Fusing station E includes a fuser assembly, indicated generally by the reference numeral 50, which permanently affixes the transferred powder image to the copy sheet. Preferably, fuser assembly 50 includes a heated fuser roller 52 and back-up roller 54 with the powder image contacting fuser roller 52. In this manner, the powder image is permanently affixed to the copy sheet.

After fusing, the copy sheets are fed to gate 56 which functions as an inverter selecter. Depending upon the position of gate 56, the copy sheets will be deflected into sheet inverter 58 or will bypass inverter 58 and be fed directly to second decision gate 60. The sheets which bypass inverter 58 turn a 90 corner in the sheet path before reaching gate 60. At gate 60, the sheet is in a face-up orientation with the image side which has been fused, face-up. If inverter path 58 is selected, the opposite is true, i.e. the last printed side is face-down. Decision gate 60 either deflects the sheet directly into an open output tray 62 or deflects the sheet into a transport path which carries them onto a third decision gate 64. Gate 64 either passes the sheet directly into compiler tray 66 of finishing module 16 or onto a duplex inverter roll 68. Roll 68 inverts and stacks the sheets to be duplexed in duplex tray 70 when gate 64 so directs. Duplex tray 70 provides an intermediate or buffer storage for those sheets which have been printed on one side, and on which an image will be subsequently printed on the second side opposed thereof, i.e. the sheets being duplexed. Due to sheet inverting by roller 68, the buffer sheets are stacked in tray 70 face-down. They are stacked in duplex tray 70 on top of one another in the order in which they are copied.

In order to complete duplex coping, the simplex sheets in tray 70 are fed, in seriatim, by bottom feeder 72 from tray 70 back to transfer station D via conveyor 74 and rollers 76 for transfer of the toner powder image to the opposed side of the copy sheet. Inasmuch as the bottom most sheet is fed from duplex sheet tray 70, the proper or clean side of the copy sheet is positioned in contact with belt 18 at transfer station D so that the toner powder image is transferred thereto. The duplex sheet is then fed through the same path as the simplex sheet to be stacked in tray 62 or, when the finishing operation is selected, in tray 66.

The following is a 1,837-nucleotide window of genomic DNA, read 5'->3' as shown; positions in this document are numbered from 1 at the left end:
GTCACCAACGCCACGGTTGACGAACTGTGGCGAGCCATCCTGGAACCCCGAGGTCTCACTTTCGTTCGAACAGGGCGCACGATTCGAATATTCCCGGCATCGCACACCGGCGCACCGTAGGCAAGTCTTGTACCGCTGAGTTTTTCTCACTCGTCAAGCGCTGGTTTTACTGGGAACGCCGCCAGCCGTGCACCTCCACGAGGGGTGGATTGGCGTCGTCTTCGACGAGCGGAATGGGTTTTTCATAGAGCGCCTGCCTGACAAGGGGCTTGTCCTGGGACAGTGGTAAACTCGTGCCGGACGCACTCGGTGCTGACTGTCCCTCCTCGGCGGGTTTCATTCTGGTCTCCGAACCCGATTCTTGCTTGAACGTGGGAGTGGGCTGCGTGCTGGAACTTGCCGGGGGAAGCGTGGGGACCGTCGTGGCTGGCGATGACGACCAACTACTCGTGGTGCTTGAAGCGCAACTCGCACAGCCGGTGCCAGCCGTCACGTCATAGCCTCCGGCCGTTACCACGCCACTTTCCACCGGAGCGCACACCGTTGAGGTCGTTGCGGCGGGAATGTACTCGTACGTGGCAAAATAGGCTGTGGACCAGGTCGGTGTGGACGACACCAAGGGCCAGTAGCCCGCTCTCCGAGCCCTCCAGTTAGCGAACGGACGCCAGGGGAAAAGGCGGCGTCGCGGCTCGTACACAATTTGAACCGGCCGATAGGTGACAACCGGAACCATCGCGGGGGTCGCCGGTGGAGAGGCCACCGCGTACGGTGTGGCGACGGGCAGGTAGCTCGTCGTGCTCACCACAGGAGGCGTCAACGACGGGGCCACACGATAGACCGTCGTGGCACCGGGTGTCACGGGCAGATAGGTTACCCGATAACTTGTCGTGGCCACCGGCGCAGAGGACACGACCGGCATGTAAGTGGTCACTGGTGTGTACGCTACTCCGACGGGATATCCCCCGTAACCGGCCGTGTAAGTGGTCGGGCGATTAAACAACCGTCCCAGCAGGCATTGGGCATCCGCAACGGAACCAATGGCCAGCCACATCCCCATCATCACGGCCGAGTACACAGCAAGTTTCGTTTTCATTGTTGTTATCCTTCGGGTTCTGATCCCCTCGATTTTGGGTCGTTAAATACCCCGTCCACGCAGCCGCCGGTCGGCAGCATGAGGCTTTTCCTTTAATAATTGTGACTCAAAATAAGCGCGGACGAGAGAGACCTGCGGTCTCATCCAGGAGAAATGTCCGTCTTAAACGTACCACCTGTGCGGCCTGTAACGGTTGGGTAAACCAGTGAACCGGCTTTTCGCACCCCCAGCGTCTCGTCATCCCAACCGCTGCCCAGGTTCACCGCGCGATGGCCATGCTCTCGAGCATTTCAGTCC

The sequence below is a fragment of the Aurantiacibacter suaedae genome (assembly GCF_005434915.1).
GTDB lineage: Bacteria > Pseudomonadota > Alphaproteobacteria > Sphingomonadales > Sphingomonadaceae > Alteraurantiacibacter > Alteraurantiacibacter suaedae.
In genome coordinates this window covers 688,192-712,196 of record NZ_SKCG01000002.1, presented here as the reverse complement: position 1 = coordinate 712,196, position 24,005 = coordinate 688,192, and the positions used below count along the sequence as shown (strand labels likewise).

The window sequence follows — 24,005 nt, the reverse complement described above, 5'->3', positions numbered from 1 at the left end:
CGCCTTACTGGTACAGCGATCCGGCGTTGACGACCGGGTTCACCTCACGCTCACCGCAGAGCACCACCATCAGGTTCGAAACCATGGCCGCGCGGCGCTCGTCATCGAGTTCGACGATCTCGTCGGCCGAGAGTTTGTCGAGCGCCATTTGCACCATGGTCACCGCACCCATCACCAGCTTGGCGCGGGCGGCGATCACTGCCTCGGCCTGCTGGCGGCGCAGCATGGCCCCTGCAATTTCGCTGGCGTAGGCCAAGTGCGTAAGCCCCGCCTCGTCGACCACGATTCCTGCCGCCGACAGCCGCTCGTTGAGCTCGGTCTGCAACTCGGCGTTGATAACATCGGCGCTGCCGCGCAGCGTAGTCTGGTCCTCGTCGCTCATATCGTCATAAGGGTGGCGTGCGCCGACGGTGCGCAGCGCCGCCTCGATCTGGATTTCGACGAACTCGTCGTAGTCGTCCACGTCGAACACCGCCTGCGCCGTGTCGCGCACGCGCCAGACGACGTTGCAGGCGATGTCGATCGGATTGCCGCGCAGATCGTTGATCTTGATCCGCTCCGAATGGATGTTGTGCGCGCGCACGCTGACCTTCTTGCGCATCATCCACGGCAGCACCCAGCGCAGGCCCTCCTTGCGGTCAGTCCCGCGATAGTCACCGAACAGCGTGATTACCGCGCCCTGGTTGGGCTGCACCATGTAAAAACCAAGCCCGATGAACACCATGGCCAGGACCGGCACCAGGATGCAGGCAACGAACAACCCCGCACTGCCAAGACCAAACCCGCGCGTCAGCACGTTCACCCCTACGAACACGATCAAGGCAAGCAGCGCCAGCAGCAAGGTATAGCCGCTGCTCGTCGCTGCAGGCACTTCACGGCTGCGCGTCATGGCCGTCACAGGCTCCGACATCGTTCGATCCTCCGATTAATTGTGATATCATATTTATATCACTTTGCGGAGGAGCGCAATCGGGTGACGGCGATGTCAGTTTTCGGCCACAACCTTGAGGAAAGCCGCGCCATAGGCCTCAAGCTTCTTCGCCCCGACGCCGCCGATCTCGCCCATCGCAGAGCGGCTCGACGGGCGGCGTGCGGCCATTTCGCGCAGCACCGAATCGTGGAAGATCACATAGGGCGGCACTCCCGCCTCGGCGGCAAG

Invariably, after the copy sheet is separated from photoconductive surface 20 of belt 18, some residual particles remain adhering thereto. These residual particles are removed from photoconductive surface 20 at cleaning station F. Cleaning station F includes a rotatably mounted fiberous or electrostatic brush 78 in contact with photoconductive surface 20 of belt 18. The particles are cleaned from photoconductive surface 20 of belt 18 by the rotation of brush 78 in contact therewith. Subsequent to cleaning, a discharge lamp (not shown) floods photoconductive surface 20 with light to dissipate any residual electrostatic charge remaining thereon prior to the charging thereof for the next successive imaging cycle.

Controller 14 is preferably a programmable microprocessor which controls all of the machine functions hereinbefore described. The controller provides a comparison count of the copy sheets, the number of documents being recirculated, the number of copy sheets selected by the operator, time delays, jam corrections, etc. The control of all of the exemplary systems heretofore described may be accomplished by conventional control switch inputs from the printing machine console selected by the operator. Conventional sheet path sensors or switches may be utilized for keeping track of the position of the document and the copy sheets. In addition, controller 14 regulates the various positions of the decision gates depending upon the mode of operation selected. Thus, when the operator selects the finishing mode, either adhesive binding apparatus 80 and/or stapling apparatus 82 wil be energized and the decision gates will be oriented so as to advance either the simplex or duplex copy sheet to compiler tray 66. The detailed operation of finishing module 16 will be described hereinafter with reference to FIGS. 3 through 7, inclusive.

Referring now to FIG. 3, the general operation of finishing module 16 will now be described. Finishing module 16 combines the binding and stapling, or stitching, functions of an on-line finisher in the same path from compiler to stacker. The binding and stapling hardware are co-linear options, and either or both or neither may be energized. Finishing module 16 includes a stapler 82 having a clincher 84 associated therewith. In addition, adhesive binder 80 is in line with stapler 82 and clincher 84. Adhesive binder 80 includes clamps 86 and 88 for securing the stack of sheets during the adhesive binding operation. Adhesive binder 80 also includes a retracting binder and tape folder 90. Eject rolls 92 are employed to forward the adhesively bound, stapled or both stapled and adhesively bound booklet to a stacker. At the stacker, the completed booklet is removed from the printing system by the operator. A gripper 94 has long jaws which can pass through the retracted binding clamps 86 and 88. Gripper 94 transports the set of copy sheets either to binding station 80 or stapling station 82. Gripper 94 returns under the set of copy sheets for stapling. For binding, gripper 94 waits for the set to be bound and ejected before returning to receive the next set of copy sheets. In FIG. 3, gripper 94 is shown grasping the leading marginal region 96 of a stack of copy sheets 98 in compiler tray 66 (FIG. 2).